&#91VIEWPOINT&#93Technology is a driver of science

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&#91VIEWPOINT&#93Technology is a driver of science

Two important elements of scientific progress are the human brain and tools. It is interesting to see how these two elements merge with breathtaking results.
If science is defined as discovering truths about nature, then observation is crucial. Science has developed hand-in-hand with the development of observational tools. Early Nobel prizes in science were largely awarded to experimental scientists.
Galileo Galilei can be called the father of experimental science. When he was young, he discovered the principle governing the pendulum during a religious service at the Pisa Cathedral by measuring the time it took a hanging lamp to complete one oscillation, using his pulse as a timekeeper.
When a lens grinder in the Netherlands looked through two convex lenses placed at a certain distance, the bell tower of a church in the distance seemed three times larger than it was with the naked eye. Hearing the news of that observation, Galileo eventually increased the magnifying power of the device and named it a telescope. Galileo turned his telescope to the heavens, although the instrument attracted more initial interest for its military applications.
From the early days of the human race, men have observed celestial bodies with their naked eyes; the use of a new device for observation brought a revolution in human understanding. Through a telescope, Venus can be seen waxing and waning like the moon, demonstrating that Venus revolves around the sun.
The satellites of Jupiter were also discovered, dealing a death blow to the notions of Aristotle and Ptolemy that all celestial bodies move around the earth. Copernicus’s heliocentric theory was proved by Galileo. The rest is history until 1992, when Pope John Paul II apologized officially for the church’s condemnation of Galileo.
Meanwhile, the invention of a microscope expanded human vision to the world too tiny to be seen as well as to the universe. The cell, the smallest unit of an organism, was discovered, and so was the bacterium. DNA, the hereditary substance, was found to be in the cell nucleus. Now even each atom can be observed. All these are thanks to the improvement in human tools.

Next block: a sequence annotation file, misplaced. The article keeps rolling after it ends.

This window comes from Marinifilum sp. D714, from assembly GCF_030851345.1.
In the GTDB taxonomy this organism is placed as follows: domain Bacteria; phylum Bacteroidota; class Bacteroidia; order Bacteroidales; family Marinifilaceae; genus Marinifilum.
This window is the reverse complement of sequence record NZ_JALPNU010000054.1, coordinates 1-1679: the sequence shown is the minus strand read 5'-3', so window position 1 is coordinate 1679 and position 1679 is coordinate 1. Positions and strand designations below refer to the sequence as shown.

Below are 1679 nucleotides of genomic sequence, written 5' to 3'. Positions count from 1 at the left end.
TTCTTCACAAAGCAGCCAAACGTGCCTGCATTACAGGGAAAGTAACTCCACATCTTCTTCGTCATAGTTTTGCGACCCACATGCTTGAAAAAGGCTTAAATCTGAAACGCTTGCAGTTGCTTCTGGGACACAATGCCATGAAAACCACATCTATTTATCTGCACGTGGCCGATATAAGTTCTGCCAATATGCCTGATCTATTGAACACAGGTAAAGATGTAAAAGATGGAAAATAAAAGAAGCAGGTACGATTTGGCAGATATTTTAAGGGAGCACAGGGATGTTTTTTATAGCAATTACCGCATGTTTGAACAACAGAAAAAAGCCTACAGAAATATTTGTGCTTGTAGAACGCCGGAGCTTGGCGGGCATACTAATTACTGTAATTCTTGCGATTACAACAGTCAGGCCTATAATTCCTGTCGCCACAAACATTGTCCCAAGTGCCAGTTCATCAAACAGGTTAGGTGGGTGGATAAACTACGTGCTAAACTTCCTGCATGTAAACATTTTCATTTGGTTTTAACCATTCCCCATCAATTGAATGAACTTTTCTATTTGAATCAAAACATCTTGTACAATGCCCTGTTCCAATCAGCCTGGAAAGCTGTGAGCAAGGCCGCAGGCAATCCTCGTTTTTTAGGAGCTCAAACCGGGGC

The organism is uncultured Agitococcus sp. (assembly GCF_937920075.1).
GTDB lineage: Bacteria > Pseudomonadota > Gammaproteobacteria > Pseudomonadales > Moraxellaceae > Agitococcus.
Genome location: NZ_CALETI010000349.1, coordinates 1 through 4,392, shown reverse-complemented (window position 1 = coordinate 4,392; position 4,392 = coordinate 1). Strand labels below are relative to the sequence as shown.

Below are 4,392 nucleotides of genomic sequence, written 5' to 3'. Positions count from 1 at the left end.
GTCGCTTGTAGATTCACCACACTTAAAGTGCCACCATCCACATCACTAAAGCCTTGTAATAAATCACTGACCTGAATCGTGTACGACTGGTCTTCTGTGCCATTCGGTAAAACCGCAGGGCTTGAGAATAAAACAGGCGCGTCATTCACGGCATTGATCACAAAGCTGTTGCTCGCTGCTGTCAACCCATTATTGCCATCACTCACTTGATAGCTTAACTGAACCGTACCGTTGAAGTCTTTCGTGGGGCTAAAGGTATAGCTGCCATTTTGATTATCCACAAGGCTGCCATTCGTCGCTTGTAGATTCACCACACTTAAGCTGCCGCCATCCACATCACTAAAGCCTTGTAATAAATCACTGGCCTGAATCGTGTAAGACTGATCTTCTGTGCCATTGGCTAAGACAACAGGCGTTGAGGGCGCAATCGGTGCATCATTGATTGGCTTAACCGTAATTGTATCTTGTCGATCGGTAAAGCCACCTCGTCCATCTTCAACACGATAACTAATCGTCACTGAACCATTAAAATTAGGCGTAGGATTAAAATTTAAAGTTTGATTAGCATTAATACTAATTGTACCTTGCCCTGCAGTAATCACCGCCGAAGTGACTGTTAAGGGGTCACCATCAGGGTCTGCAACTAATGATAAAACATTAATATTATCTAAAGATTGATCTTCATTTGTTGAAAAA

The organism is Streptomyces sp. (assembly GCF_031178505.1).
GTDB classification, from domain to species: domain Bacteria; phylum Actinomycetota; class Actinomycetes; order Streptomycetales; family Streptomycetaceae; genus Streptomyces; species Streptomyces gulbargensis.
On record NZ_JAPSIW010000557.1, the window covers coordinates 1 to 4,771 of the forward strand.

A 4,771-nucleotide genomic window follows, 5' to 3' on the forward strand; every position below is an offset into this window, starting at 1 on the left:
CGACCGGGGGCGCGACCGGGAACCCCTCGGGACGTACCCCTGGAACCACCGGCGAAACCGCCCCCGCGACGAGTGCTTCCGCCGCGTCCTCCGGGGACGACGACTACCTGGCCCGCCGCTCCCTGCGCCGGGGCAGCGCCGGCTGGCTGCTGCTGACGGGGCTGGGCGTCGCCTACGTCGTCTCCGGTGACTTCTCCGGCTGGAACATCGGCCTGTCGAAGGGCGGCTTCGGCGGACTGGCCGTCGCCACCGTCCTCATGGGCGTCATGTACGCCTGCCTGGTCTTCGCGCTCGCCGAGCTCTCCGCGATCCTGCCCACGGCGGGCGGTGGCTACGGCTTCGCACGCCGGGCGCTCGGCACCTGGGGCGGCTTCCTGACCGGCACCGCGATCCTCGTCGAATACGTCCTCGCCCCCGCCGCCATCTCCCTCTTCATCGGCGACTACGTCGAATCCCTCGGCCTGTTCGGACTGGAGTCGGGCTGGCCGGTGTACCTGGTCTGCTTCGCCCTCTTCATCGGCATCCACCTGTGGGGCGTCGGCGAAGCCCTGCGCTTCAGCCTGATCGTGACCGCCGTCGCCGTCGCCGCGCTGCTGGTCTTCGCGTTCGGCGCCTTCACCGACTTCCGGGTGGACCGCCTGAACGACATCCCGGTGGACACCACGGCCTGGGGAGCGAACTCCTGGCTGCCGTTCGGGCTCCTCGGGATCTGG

Rene Descartes, a Frenchman, is famous for his assertion, “I think; therefore I am.” He chose the army as a stable life in the turbulent times of Europe and made it a rule, in his lifetime, never to get up until noon and to lie in bed thinking during the morning hours. It is a plausible story that he conceived the X-Y coordinate system while lying on the bed and looking up at flies moving around on the ceiling.
Albert Einstein, probably the greatest scientist in history, completely changed the human concept of time and space, the basis for nature, through his thinking. Interestingly, the cosmological constant, which he adopted in order to explain the expanding universe and then discarded, is being revived by the findings from new observations made with new tools.
Although a genius like Einstein appears only once in a while, it is no exaggeration to say that from the perspective of the entire history of science, the advent of a new instrument marks a turning point in science and a spur to new theories. Both the detection of the neutrino and mass spectrometric analysis of proteins, which won Nobel prizes in physics and in chemistry last year, eloquently demonstrate the importance of devices in the advancement of science.
While there is no end to the secrets of nature, there are limitations on the capabilities of the human brain. Consequently, the age of “small science” represented by Einstein is gone, and we live in an age of “big science” represented by space explorations and human genome projects. It is no exaggeration to say that the competition in science and technology is based on tools.

* The writer is a professor of chemistry at Seoul National University.

by Kim Hie-joon
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